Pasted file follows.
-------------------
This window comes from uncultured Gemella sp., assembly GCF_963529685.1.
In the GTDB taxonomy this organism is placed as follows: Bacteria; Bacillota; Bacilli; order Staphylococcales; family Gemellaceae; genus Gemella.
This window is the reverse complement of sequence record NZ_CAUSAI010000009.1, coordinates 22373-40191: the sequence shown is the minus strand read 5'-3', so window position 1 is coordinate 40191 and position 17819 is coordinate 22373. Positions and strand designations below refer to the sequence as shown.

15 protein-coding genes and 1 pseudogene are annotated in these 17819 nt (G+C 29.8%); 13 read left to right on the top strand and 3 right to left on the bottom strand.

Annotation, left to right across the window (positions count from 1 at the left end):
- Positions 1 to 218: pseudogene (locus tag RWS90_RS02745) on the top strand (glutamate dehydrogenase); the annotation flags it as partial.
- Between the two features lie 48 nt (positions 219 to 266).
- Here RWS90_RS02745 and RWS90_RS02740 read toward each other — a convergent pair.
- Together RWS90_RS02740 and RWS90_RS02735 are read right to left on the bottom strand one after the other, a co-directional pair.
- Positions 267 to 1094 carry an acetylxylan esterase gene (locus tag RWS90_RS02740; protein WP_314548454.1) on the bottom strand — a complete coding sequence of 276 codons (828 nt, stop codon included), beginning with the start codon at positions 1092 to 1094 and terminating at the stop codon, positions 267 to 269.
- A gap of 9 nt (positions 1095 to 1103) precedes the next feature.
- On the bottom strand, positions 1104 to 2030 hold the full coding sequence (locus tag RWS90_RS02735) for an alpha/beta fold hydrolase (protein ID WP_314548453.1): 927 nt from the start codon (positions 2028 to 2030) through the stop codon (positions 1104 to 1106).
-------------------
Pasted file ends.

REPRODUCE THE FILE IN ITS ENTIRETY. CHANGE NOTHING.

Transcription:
This window comes from uncultured Gemella sp., assembly GCF_963529685.1.
In the GTDB taxonomy this organism is placed as follows: Bacteria; Bacillota; Bacilli; order Staphylococcales; family Gemellaceae; genus Gemella.
This window is the reverse complement of sequence record NZ_CAUSAI010000009.1, coordinates 22373-40191: the sequence shown is the minus strand read 5'-3', so window position 1 is coordinate 40191 and position 17819 is coordinate 22373. Positions and strand designations below refer to the sequence as shown.

15 protein-coding genes and 1 pseudogene are annotated in these 17819 nt (G+C 29.8%); 13 read left to right on the top strand and 3 right to left on the bottom strand.

Annotation, left to right across the window (positions count from 1 at the left end):
- Positions 1 to 218: pseudogene (locus tag RWS90_RS02745) on the top strand (glutamate dehydrogenase); the annotation flags it as partial.
- Between the two features lie 48 nt (positions 219 to 266).
- Here RWS90_RS02745 and RWS90_RS02740 read toward each other — a convergent pair.
- Together RWS90_RS02740 and RWS90_RS02735 are read right to left on the bottom strand one after the other, a co-directional pair.
- Positions 267 to 1094 carry an acetylxylan esterase gene (locus tag RWS90_RS02740; protein WP_314548454.1) on the bottom strand — a complete coding sequence of 276 codons (828 nt, stop codon included), beginning with the start codon at positions 1092 to 1094 and terminating at the stop codon, positions 267 to 269.
- A gap of 9 nt (positions 1095 to 1103) precedes the next feature.
- On the bottom strand, positions 1104 to 2030 hold the full coding sequence (locus tag RWS90_RS02735) for an alpha/beta fold hydrolase (protein ID WP_314548453.1): 927 nt from the start codon (positions 2028 to 2030) through the stop codon (positions 1104 to 1106).